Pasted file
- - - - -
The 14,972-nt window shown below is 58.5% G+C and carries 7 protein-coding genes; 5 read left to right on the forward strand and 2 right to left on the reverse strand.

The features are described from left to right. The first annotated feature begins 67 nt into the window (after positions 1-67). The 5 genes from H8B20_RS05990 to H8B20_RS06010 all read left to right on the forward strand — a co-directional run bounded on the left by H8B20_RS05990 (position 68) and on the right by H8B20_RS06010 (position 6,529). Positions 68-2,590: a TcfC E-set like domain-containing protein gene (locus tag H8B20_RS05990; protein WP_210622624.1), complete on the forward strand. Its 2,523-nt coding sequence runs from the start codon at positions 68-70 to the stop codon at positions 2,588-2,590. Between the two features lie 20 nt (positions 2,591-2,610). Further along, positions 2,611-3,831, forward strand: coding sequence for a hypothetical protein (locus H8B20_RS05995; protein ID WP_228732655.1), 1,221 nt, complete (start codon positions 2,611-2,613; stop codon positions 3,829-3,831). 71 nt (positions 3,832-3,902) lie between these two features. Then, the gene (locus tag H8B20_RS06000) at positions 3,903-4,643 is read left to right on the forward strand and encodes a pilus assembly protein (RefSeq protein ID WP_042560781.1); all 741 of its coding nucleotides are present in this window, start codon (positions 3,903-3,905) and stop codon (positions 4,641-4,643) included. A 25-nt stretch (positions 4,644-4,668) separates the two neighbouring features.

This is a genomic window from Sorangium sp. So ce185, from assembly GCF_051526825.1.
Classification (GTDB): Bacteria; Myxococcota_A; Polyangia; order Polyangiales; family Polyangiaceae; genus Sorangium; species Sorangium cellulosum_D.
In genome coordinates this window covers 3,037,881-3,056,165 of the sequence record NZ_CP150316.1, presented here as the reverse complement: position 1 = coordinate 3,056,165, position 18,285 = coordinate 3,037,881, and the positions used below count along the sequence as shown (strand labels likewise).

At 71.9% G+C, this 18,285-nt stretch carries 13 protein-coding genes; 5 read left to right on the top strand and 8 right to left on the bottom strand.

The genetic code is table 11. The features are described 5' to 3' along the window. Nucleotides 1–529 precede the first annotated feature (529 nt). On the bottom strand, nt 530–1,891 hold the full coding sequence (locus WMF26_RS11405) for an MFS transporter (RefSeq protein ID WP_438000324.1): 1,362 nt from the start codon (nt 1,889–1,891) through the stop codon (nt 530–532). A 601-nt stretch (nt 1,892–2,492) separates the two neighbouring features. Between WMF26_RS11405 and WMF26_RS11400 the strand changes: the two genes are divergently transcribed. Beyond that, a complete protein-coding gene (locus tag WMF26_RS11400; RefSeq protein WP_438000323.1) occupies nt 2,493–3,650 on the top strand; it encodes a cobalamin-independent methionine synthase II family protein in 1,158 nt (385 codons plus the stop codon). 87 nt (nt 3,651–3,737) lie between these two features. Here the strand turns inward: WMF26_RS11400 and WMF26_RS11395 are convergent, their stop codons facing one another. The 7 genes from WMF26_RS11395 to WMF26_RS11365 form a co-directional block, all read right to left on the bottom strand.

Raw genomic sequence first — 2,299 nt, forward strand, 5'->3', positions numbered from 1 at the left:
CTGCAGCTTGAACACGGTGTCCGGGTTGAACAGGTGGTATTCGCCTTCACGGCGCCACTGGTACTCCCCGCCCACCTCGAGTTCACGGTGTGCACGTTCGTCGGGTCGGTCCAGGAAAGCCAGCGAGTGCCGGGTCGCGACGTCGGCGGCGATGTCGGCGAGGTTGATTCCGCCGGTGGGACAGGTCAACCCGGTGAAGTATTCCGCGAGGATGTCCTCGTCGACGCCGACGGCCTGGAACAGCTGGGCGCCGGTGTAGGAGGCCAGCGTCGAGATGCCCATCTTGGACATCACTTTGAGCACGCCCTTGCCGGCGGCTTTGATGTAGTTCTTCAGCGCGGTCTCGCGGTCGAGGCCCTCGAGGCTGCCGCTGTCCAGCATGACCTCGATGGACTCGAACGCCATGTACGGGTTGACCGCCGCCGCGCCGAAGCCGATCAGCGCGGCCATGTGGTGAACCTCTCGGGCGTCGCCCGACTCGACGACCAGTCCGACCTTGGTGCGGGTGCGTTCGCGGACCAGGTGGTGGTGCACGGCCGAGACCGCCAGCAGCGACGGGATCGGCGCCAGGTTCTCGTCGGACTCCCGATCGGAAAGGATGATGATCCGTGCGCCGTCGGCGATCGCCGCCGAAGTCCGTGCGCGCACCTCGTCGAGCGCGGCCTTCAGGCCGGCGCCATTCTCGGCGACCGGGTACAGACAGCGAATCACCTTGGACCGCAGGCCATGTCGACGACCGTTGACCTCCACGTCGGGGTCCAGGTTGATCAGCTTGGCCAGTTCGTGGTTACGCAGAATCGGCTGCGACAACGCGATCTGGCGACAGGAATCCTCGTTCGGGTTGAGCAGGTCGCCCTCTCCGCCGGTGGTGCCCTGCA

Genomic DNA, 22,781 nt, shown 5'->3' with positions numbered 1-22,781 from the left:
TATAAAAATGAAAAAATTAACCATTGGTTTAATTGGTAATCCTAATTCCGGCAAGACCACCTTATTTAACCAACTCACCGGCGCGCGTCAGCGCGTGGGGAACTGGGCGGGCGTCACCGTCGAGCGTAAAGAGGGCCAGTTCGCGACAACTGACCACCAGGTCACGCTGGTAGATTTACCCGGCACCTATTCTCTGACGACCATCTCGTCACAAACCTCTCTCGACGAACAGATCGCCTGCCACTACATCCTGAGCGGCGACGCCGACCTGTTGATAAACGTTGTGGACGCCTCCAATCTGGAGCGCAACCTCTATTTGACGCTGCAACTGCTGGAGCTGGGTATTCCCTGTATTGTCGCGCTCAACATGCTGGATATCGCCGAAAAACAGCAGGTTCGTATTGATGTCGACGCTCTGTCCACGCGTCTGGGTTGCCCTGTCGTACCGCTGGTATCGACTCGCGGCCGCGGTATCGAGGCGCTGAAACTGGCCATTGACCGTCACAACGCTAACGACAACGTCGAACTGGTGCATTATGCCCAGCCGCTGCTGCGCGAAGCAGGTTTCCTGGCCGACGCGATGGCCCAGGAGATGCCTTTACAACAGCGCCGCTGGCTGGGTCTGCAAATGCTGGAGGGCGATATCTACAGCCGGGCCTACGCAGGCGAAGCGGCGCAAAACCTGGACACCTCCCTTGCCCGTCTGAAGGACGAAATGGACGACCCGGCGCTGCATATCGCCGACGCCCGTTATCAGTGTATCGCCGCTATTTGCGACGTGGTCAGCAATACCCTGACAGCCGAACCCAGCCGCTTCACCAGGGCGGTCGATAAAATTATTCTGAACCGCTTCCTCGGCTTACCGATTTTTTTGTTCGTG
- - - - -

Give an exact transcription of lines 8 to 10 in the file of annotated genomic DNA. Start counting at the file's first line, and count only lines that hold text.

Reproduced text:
Raw genomic sequence first — 2,299 nt, forward strand, 5'->3', positions numbered from 1 at the left:
CTGCAGCTTGAACACGGTGTCCGGGTTGAACAGGTGGTATTCGCCTTCACGGCGCCACTGGTACTCCCCGCCCACCTCGAGTTCACGGTGTGCACGTTCGTCGGGTCGGTCCAGGAAAGCCAGCGAGTGCCGGGTCGCGACGTCGGCGGCGATGTCGGCGAGGTTGATTCCGCCGGTGGGACAGGTCAACCCGGTGAAGTATTCCGCGAGGATGTCCTCGTCGACGCCGACGGCCTGGAACAGCTGGGCGCCGGTGTAGGAGGCCAGCGTCGAGATGCCCATCTTGGACATCACTTTGAGCACGCCCTTGCCGGCGGCTTTGATGTAGTTCTTCAGCGCGGTCTCGCGGTCGAGGCCCTCGAGGCTGCCGCTGTCCAGCATGACCTCGATGGACTCGAACGCCATGTACGGGTTGACCGCCGCCGCGCCGAAGCCGATCAGCGCGGCCATGTGGTGAACCTCTCGGGCGTCGCCCGACTCGACGACCAGTCCGACCTTGGTGCGGGTGCGTTCGCGGACCAGGTGGTGGTGCACGGCCGAGACCGCCAGCAGCGACGGGATCGGCGCCAGGTTCTCGTCGGACTCCCGATCGGAAAGGATGATGATCCGTGCGCCGTCGGCGATCGCCGCCGAAGTCCGTGCGCGCACCTCGTCGAGCGCGGCCTTCAGGCCGGCGCCATTCTCGGCGACCGGGTACAGACAGCGAATCACCTTGGACCGCAGGCCATGTCGACGACCGTTGACCTCCACGTCGGGGTCCAGGTTGATCAGCTTGGCCAGTTCGTGGTTACGCAGAATCGGCTGCGACAACGCGATCTGGCGACAGGAATCCTCGTTCGGGTTGAGCAGGTCGCCCTCTCCGCCGGTGGTGCCCTGCA

Genomic DNA, 22,781 nt, shown 5'->3' with positions numbered 1-22,781 from the left: